Is Aldo Leopold's 'Land Community' an Individual?

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Millstein, Roberta L.
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conference paper description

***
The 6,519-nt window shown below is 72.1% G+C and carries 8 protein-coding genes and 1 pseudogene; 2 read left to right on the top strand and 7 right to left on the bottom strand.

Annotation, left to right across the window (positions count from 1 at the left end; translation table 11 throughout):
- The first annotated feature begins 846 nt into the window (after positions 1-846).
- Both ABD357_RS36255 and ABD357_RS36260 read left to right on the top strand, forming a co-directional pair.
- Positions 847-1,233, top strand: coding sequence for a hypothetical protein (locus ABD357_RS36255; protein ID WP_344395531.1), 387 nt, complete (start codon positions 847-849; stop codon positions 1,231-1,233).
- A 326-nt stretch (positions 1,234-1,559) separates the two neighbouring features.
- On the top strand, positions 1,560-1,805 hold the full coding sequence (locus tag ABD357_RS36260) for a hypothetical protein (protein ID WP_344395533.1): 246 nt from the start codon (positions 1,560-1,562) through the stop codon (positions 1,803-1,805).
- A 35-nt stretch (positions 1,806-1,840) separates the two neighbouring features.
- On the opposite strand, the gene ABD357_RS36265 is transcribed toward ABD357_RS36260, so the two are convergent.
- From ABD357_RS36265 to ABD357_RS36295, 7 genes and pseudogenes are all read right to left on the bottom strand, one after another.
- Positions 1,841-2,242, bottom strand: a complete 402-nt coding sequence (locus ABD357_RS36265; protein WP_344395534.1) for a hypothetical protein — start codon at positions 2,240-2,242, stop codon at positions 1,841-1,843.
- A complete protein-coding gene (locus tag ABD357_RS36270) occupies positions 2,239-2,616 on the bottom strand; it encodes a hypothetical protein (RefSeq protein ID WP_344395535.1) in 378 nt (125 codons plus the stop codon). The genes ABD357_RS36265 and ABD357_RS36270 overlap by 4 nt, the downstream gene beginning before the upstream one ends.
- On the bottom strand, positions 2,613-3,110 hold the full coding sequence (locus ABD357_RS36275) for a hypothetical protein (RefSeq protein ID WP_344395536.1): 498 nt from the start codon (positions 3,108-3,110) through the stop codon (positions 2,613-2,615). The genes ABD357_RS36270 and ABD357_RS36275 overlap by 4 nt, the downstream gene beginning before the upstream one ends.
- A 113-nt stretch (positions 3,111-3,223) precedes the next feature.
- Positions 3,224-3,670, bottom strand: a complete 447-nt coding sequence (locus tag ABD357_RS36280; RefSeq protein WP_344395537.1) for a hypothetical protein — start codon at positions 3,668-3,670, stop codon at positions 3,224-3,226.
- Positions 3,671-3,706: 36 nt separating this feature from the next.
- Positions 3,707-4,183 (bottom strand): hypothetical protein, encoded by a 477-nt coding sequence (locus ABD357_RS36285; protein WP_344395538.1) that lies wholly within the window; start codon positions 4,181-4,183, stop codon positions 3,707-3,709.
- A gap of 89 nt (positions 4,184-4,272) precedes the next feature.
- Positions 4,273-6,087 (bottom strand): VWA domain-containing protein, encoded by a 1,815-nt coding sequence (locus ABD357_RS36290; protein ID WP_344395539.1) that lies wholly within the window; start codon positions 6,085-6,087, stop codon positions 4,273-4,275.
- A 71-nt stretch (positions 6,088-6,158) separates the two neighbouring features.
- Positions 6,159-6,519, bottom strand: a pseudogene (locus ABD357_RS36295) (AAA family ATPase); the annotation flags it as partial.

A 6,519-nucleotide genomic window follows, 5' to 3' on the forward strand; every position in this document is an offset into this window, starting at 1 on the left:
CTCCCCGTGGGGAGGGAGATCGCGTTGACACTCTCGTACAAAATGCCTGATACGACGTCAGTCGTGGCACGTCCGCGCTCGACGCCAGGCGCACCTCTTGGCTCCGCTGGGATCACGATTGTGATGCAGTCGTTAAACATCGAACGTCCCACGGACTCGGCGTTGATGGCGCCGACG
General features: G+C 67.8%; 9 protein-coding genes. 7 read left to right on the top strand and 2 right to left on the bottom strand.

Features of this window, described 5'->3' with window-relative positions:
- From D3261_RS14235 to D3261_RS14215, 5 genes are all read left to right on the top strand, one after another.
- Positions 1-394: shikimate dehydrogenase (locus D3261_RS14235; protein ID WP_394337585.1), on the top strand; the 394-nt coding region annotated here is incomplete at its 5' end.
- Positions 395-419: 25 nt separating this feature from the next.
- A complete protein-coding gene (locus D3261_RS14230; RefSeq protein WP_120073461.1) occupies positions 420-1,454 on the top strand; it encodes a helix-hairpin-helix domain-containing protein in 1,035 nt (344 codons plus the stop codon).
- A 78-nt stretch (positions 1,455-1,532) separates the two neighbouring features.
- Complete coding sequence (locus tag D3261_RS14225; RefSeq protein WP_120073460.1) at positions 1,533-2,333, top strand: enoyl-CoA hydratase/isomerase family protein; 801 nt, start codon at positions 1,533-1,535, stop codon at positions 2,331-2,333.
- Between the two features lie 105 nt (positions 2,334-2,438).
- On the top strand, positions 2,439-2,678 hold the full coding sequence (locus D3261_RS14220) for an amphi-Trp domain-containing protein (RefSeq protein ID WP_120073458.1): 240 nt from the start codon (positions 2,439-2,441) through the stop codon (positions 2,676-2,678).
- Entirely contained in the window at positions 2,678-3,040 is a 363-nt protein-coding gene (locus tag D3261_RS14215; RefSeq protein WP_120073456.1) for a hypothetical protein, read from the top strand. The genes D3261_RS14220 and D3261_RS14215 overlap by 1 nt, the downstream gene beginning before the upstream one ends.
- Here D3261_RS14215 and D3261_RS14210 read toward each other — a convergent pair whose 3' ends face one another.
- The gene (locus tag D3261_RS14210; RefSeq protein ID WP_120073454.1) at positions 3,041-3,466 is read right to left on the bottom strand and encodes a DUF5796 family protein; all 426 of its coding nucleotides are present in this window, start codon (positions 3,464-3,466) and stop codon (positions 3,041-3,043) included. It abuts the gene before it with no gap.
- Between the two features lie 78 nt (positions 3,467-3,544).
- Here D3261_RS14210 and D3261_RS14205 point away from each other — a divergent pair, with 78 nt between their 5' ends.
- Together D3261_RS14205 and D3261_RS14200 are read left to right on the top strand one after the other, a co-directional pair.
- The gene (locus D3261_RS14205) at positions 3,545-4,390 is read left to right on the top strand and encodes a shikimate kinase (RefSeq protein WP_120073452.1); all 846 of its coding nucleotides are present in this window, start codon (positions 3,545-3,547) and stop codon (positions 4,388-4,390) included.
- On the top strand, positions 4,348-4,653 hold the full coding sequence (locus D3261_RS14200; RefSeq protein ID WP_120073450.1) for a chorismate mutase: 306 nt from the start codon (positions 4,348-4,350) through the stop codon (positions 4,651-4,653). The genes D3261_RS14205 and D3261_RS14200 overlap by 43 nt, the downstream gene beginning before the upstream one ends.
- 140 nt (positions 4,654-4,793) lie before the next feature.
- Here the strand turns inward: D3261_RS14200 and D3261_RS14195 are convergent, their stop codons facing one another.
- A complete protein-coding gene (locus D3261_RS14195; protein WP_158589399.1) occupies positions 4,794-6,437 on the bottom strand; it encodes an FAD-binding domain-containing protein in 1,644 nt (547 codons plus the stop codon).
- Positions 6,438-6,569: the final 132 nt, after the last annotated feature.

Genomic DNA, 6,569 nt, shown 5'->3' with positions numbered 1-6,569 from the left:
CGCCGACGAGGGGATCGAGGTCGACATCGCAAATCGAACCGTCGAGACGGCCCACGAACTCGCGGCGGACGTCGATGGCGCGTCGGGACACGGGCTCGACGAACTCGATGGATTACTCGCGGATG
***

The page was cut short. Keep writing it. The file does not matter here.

Aldo Leopold’s Land Ethic has often been interpreted as ascribing intrinsic value to what he calls the biotic community. But what is the biotic community? Is it actually an entity at all, which might seem necessary (albeit not sufficient) for it to be intrinsically valuable; more precisely, is it an individual? Some authors equate Leopold’s “biotic community” with “ecosystem.” It is true that Leopold’s concept of “biotic community” is similar to that of “ecosystem,” since like an ecosystem it includes abiotic components and like an ecosystem it is at least partially characterized in terms of energy flow. However, Leopold also emphasizes that a biotic community is composed of interdependent parts. By underscoring the interactions between species and the way in which changes in some species affect other species, his concept of “biotic community” sounds a bit more like the concept of “community” studied by community ecologists. So, perhaps Leopold’s “biotic community” blends the concepts of “ecosystem” and “community” in some fashion. But this blending raises a complication, which is illuminated nicely by considering a recent essay by Jay Odenbaugh. Odenbaugh invokes a “causal relations” criterion of individuality; the relevant causal relations for communities are interactions between species whereas the relevant causal relations for ecosystems consist of nutrient and energy cycling. If this is right, what sense can be made, if any, of a blended community-ecosystem? Would it be an individual as well? I explore answers to these questions, considering, e.g., recent attempts to integrate community and ecosystem ecology. My goal is to shed light on what an integrated community-ecosystem might look like and how to make sense of the relationship between a community-individual, an ecosystem-individual, and a community-ecosystem-individual, helping to provide a solid basis for Leopold’s Land Ethic.